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A Soulful Body of Work

Scottish composer James MacMillan's music has been labeled as religious, leftist and nationalist. Whatever it's called, it is widely celebrated and loved.

April 21, 1996|Mark Swed | Mark Swed was recently named classical music critic of The Times

NEW YORK — You've got to see it to believe it.

Not Evelyn Glennie's performance of "Veni, Veni, Emmanuel," the percussion concerto by the young Scottish composer James MacMillan that the Los Angeles Philharmonic will present during its subscription concerts this week. That you won't believe even when you do see it--for Glennie, who has been delivering riveting theatrical performances of "Veni, Veni," is a percussionist who is also deaf.

But almost as unbelievable is the broad reaction that the work has been provoking. At a recent performance by the New York Philharmonic, an audience normally as impatient with new or unfamiliar music as any you are likely to encounter anywhere appeared understandably mesmerized by the soloist but uncharacteristically embraced the composer, when he took his bow, as well. And then there was the spectacle of the orchestra, which is rarely shy about letting the audience know how its feels about a piece, playing at its dazzling peak.

It would, in fact, be possible to talk about "Veni, Veni" in terms of the miraculous. MacMillan is an intensely devout Catholic, and the work is, like much of his music, deeply spiritual. "Veni, Veni" is also, for all it visceral excitement, a work of a certain complexity that has, nonetheless, had a universal success. Since its premiere at the 1992 Proms concerts in London, it has been played by 24 orchestras in 13 countries. And it has done so--another miracle--without controversy. Audiences and critics agree on this one.

But MacMillan, in New York briefly for the "Veni, Veni" performances, professes little interest in miracles. "There's no real mysticism to my Catholicism," he says, explaining that his work is really miles apart from that of the so-called holy minimalists like John Tavener or Arvo Part. "What inspires me most is the possible fusion, both in a theological and in an artistic sense, between the political and religious."


MacMillan was born in Ayrshire, Scotland, in 1959 and now lives in Glasgow. He has achieved his success--and he is, without question, the most celebrated, performed and loved British composer of his generation--by combining his steady Catholicism with a commitment to the Scottish nationalist movement. He also professes the belief that music cannot represent humanity without also being a corporeal, even erotic, art.

If that combination sounds unlikely, MacMillan concedes that it can make for some confusion.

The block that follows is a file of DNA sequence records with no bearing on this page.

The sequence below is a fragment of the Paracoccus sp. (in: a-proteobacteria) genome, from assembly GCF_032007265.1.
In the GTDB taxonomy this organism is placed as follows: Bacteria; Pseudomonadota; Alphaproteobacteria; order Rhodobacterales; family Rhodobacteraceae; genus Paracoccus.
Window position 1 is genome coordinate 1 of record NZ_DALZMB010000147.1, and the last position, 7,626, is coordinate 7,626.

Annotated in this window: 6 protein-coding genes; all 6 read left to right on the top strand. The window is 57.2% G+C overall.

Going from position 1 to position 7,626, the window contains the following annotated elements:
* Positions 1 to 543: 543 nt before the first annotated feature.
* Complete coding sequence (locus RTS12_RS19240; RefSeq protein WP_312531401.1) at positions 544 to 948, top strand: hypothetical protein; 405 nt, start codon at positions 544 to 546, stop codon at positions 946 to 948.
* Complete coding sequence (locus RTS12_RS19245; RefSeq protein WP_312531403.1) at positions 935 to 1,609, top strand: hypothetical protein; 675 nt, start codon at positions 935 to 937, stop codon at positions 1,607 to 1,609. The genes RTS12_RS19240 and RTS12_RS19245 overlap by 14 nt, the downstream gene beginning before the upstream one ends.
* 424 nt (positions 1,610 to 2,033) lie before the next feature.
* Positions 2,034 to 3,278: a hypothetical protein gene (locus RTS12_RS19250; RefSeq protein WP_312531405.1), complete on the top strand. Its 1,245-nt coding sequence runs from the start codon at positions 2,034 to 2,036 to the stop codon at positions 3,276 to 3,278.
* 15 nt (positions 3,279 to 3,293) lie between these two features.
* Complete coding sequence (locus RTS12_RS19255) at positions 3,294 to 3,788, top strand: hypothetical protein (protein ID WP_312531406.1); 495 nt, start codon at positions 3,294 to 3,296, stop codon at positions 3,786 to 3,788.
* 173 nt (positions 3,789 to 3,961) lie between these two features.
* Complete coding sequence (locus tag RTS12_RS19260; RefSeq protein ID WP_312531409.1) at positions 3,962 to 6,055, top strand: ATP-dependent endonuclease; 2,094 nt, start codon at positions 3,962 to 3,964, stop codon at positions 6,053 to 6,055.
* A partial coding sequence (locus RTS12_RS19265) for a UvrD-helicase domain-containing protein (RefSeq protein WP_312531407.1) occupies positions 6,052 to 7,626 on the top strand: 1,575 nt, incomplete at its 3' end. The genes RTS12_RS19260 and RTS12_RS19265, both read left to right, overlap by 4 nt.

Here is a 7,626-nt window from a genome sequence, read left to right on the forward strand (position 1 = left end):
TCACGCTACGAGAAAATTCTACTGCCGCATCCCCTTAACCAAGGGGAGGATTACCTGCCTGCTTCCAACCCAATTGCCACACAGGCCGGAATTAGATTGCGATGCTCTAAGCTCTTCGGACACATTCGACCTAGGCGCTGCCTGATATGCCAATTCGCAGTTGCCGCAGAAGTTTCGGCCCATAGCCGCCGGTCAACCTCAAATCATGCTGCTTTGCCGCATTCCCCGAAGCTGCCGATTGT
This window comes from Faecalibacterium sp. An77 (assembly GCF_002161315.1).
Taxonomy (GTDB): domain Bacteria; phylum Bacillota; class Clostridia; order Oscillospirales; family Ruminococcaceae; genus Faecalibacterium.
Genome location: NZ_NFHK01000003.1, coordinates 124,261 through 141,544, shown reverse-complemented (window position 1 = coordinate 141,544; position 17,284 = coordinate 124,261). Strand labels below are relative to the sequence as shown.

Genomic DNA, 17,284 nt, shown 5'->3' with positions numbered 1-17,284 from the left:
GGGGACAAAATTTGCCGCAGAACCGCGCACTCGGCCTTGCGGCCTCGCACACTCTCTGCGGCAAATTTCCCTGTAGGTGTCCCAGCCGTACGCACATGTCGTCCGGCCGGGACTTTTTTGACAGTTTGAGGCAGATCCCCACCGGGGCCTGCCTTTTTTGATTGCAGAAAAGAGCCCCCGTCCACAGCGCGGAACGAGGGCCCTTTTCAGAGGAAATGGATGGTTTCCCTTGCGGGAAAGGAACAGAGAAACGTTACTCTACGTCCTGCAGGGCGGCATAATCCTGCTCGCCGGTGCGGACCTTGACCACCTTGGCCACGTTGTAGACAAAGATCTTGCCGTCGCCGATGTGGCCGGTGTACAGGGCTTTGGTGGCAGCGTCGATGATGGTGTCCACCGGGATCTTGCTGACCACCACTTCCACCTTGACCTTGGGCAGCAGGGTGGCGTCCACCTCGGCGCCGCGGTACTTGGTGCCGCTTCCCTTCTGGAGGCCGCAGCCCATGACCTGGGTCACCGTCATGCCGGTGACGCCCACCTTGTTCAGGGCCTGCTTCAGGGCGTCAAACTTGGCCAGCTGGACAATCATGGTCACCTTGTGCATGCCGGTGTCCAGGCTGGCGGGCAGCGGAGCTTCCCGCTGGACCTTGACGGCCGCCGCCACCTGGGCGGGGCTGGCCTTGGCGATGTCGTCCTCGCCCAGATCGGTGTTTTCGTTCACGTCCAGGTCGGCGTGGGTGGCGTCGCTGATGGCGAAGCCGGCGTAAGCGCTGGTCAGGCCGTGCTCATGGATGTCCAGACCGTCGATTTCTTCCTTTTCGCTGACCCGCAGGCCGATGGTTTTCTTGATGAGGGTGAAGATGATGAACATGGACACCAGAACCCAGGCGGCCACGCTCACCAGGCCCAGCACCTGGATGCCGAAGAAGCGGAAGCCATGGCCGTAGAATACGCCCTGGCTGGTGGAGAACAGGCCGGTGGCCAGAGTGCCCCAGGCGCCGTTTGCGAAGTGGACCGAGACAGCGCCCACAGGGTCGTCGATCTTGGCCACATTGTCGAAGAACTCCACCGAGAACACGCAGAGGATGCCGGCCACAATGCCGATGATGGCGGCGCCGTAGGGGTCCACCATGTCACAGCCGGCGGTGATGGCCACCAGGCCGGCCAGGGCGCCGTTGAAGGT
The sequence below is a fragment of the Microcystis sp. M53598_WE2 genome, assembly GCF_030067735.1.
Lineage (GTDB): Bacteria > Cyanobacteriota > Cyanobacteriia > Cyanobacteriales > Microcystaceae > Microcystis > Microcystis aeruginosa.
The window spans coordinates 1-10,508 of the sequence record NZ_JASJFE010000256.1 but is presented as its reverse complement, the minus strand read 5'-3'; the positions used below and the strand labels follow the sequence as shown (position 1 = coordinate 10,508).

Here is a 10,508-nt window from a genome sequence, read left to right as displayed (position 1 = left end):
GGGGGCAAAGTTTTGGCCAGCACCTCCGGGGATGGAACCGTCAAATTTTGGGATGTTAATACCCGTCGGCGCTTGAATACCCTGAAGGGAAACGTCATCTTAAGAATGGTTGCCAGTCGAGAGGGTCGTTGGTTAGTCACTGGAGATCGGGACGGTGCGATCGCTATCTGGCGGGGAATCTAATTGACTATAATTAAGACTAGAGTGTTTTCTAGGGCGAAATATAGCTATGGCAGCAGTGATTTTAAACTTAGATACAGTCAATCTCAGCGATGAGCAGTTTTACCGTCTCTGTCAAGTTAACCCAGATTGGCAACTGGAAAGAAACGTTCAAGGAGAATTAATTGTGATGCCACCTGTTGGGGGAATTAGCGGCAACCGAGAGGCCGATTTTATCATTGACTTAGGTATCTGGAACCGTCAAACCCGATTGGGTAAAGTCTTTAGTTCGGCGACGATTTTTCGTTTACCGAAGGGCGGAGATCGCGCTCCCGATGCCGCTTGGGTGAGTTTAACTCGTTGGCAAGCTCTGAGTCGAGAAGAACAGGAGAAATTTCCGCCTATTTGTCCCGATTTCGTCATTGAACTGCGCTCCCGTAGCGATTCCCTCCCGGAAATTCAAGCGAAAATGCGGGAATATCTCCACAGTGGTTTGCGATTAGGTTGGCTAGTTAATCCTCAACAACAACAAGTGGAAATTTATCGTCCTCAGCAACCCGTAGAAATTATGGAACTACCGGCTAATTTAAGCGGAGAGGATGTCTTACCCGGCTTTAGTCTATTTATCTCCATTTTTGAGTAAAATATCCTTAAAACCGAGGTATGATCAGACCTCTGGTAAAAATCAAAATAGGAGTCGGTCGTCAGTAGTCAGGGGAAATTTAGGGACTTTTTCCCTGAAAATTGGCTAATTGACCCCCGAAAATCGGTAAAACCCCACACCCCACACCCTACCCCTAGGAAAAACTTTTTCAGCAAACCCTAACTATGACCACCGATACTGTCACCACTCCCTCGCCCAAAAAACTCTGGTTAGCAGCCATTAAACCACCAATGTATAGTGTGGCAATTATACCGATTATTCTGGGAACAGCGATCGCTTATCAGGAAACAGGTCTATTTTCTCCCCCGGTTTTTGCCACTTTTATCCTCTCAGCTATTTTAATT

"I've got a funny feeling that these labels--like 'religious composer,' 'political composer,' 'left-wing composer'--are merely labels that a lot of British writers use to find pigeonholes for me," he says. "And because there are so many labels, they've lumped them all together into one nonsensical [one]: I've seen myself described as the Scottish Roman Catholic left-wing nationalist composer."

MacMillan says that although he is trying to do many things in his music, he is not necessarily trying to do all those things at the same time. His music might well have a political dimension, or an erotic one, without being overtly spiritual. It can also be abstract.

But these things do have a way of coming together. One of his most popular works is the rapturous tone poem "The Confession of Isobel Gowdie," which the composer describes as a sort of requiem for a victim of a Protestant witch hunt during the English Reformation, a woman who was burned as a witch for her devotion to Catholicism.

MacMillan, a prolific composer who turns out two or three major works a year and many smaller ones, has to find room, as well, for many purely stylistic interests. And these can include a kind of post-minimalist rhythmic propulsion, a lavish neo-romantic sense of melody and harmony and an intricate weaving in of ancient liturgical or folk musics.

Likewise, MacMillan does acknowledge that the spiritual, the social impulse and the physical are not entirely unrelated.

"Even the religious pieces are very rooted in humanity and our time, our experience, the corporeal experience," he notes, explaining that the holy minimalists tend instead to be "essentially reflective and transcendent, avoiding worldly conflict, deliberately avoiding the dialectic of the Western tradition."

Indeed, for MacMillan, the religious and political are often inseparable, in the form of liberation theology.

"I suppose in the popular mind liberation theology is associated with Latin America, where rightly or wrongly a political dimension has emerged in the teaching of the gospel," MacMillan says. "The teaching of the gospel has stressed the political dimension, the fact that the gospel is good news for the poor. And since a preferential option for the poor was being preached through the gospel during the fascist time in South America, there was [a] strange alliance between figures in the church and figures on the left.

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